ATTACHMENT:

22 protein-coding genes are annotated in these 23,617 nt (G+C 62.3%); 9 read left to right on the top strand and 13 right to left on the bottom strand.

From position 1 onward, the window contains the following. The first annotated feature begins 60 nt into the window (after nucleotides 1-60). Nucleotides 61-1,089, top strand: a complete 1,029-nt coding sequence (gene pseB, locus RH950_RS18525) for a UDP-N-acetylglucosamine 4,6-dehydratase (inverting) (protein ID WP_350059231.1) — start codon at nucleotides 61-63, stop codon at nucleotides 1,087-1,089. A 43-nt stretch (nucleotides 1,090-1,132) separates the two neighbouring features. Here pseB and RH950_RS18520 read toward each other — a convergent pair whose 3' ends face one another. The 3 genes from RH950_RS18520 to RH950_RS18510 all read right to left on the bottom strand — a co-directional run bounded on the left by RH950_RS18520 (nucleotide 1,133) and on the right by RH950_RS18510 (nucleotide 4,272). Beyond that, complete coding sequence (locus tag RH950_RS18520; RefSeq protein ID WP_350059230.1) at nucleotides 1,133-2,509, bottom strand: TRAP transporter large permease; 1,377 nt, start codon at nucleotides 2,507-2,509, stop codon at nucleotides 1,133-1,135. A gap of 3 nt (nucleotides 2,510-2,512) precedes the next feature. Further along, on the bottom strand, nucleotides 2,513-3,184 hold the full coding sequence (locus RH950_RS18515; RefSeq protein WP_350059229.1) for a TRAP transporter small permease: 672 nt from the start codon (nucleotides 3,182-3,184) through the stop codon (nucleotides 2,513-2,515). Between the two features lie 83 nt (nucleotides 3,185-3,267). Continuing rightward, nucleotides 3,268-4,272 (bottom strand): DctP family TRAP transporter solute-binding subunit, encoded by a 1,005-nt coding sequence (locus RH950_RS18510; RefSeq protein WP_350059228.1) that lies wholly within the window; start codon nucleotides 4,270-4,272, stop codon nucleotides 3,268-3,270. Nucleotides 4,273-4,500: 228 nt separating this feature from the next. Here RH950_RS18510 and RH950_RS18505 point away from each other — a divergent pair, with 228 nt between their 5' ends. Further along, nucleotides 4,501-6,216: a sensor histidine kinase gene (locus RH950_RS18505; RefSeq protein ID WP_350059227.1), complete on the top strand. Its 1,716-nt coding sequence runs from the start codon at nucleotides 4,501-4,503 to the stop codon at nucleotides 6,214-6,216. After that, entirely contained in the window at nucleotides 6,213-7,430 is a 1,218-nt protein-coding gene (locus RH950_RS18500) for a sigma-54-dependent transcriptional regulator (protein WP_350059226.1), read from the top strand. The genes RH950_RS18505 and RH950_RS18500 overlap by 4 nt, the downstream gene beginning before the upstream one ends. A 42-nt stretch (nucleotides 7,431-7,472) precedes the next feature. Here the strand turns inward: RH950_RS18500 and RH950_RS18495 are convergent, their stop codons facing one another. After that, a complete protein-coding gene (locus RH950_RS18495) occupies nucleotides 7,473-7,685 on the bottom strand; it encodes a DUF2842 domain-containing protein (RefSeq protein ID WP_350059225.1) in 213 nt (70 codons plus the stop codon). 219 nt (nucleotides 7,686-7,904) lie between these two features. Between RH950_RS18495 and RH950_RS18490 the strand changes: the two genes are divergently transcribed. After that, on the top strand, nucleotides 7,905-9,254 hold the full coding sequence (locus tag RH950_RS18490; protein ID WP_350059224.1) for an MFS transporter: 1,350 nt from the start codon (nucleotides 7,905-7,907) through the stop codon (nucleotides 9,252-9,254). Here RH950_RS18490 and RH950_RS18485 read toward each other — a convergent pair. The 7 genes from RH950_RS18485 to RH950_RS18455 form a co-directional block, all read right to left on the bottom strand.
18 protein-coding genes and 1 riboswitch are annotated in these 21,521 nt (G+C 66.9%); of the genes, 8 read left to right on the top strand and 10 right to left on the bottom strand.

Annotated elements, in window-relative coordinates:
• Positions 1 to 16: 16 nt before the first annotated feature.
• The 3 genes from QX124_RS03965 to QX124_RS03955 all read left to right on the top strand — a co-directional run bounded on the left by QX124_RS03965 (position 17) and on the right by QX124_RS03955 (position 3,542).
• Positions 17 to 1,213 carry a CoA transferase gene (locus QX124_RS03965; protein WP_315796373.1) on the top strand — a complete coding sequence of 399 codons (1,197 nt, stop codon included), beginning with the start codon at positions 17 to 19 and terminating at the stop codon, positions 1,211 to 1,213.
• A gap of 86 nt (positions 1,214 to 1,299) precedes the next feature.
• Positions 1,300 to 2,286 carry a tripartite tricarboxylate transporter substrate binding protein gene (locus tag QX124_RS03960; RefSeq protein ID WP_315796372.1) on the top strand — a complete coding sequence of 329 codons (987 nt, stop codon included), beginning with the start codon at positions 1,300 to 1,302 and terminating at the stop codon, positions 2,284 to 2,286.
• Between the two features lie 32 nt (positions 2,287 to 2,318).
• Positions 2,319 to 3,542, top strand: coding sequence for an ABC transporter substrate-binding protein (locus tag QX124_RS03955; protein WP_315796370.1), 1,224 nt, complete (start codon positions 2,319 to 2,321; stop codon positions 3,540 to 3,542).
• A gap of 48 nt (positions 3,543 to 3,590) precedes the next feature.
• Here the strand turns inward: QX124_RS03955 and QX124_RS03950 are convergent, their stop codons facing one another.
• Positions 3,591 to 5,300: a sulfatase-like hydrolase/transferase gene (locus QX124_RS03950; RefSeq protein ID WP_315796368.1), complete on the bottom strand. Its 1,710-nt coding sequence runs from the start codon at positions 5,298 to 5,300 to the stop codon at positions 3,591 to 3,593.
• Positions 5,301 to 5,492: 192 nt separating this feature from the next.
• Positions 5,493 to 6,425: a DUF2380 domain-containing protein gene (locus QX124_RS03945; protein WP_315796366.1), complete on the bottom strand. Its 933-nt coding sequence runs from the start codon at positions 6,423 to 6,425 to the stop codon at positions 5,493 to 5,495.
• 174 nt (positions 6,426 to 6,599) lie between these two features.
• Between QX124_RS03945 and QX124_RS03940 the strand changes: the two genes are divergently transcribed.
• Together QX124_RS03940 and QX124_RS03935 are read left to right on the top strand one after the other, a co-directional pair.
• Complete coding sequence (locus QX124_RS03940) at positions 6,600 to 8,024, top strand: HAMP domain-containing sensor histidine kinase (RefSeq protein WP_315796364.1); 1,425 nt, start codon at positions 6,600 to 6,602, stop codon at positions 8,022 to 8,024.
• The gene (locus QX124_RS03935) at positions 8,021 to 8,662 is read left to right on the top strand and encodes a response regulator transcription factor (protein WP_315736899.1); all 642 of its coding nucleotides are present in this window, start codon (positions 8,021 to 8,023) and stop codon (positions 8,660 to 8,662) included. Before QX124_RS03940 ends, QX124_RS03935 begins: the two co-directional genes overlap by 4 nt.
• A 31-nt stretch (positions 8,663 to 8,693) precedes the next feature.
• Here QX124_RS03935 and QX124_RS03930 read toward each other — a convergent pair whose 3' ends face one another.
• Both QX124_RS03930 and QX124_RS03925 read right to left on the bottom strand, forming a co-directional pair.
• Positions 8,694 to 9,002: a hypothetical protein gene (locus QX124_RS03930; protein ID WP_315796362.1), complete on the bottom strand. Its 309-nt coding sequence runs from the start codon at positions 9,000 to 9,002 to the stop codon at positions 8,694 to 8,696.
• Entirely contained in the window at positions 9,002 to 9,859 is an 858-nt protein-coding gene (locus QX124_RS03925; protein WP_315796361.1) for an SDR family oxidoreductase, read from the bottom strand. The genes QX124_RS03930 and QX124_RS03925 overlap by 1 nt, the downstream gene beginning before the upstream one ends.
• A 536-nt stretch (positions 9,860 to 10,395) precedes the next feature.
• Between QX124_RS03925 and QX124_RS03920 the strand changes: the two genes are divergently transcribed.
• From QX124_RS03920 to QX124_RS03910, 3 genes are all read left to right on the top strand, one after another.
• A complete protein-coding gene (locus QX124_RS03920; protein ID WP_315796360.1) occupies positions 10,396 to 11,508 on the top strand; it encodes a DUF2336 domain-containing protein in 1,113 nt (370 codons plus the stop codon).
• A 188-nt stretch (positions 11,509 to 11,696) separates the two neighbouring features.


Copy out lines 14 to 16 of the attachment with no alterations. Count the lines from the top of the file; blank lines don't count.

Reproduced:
• Positions 3,591 to 5,300: a sulfatase-like hydrolase/transferase gene (locus QX124_RS03950; RefSeq protein ID WP_315796368.1), complete on the bottom strand. Its 1,710-nt coding sequence runs from the start codon at positions 5,298 to 5,300 to the stop codon at positions 3,591 to 3,593.
• Positions 5,301 to 5,492: 192 nt separating this feature from the next.
• Positions 5,493 to 6,425: a DUF2380 domain-containing protein gene (locus QX124_RS03945; protein WP_315796366.1), complete on the bottom strand. Its 933-nt coding sequence runs from the start codon at positions 6,423 to 6,425 to the stop codon at positions 5,493 to 5,495.